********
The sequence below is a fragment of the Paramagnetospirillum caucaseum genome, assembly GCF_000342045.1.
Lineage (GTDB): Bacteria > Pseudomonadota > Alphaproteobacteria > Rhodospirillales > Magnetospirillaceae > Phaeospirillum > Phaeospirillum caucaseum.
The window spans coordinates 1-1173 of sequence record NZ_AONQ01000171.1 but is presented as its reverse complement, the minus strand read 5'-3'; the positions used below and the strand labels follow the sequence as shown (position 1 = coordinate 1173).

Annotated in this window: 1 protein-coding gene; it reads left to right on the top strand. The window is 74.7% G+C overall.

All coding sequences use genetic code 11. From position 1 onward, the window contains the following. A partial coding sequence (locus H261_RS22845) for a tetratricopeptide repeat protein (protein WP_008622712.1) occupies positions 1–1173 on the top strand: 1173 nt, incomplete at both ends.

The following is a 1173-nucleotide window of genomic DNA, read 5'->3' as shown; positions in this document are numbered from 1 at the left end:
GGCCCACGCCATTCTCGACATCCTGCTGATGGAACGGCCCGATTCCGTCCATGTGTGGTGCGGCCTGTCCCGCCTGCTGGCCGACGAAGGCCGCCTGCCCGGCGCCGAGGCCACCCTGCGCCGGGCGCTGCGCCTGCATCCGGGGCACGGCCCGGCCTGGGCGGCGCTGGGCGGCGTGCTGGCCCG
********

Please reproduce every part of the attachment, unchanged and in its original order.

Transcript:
The sequence below is a fragment of the Paramagnetospirillum caucaseum genome, assembly GCF_000342045.1.
Lineage (GTDB): Bacteria > Pseudomonadota > Alphaproteobacteria > Rhodospirillales > Magnetospirillaceae > Phaeospirillum > Phaeospirillum caucaseum.
The window spans coordinates 1-1173 of sequence record NZ_AONQ01000171.1 but is presented as its reverse complement, the minus strand read 5'-3'; the positions used below and the strand labels follow the sequence as shown (position 1 = coordinate 1173).

Annotated in this window: 1 protein-coding gene; it reads left to right on the top strand. The window is 74.7% G+C overall.

All coding sequences use genetic code 11. From position 1 onward, the window contains the following. A partial coding sequence (locus H261_RS22845) for a tetratricopeptide repeat protein (protein WP_008622712.1) occupies positions 1–1173 on the top strand: 1173 nt, incomplete at both ends.

The following is a 1173-nucleotide window of genomic DNA, read 5'->3' as shown; positions in this document are numbered from 1 at the left end:
GGCCCACGCCATTCTCGACATCCTGCTGATGGAACGGCCCGATTCCGTCCATGTGTGGTGCGGCCTGTCCCGCCTGCTGGCCGACGAAGGCCGCCTGCCCGGCGCCGAGGCCACCCTGCGCCGGGCGCTGCGCCTGCATCCGGGGCACGGCCCGGCCTGGGCGGCGCTGGGCGGCGTGCTGGCCCG